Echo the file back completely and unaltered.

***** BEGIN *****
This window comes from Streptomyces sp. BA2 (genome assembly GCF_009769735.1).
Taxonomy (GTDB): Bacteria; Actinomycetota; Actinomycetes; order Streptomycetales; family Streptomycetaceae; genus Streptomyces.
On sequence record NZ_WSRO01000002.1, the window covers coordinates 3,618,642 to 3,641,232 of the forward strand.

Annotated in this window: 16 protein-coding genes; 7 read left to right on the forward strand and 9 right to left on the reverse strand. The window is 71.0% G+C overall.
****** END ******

This window comes from Streptomyces sp. BA2 (genome assembly GCF_009769735.1).
Taxonomy (GTDB): Bacteria; Actinomycetota; Actinomycetes; order Streptomycetales; family Streptomycetaceae; genus Streptomyces.
On sequence record NZ_WSRO01000002.1, the window covers coordinates 3,618,642 to 3,641,232 of the forward strand.

Annotated in this window: 16 protein-coding genes; 7 read left to right on the forward strand and 9 right to left on the reverse strand. The window is 71.0% G+C overall.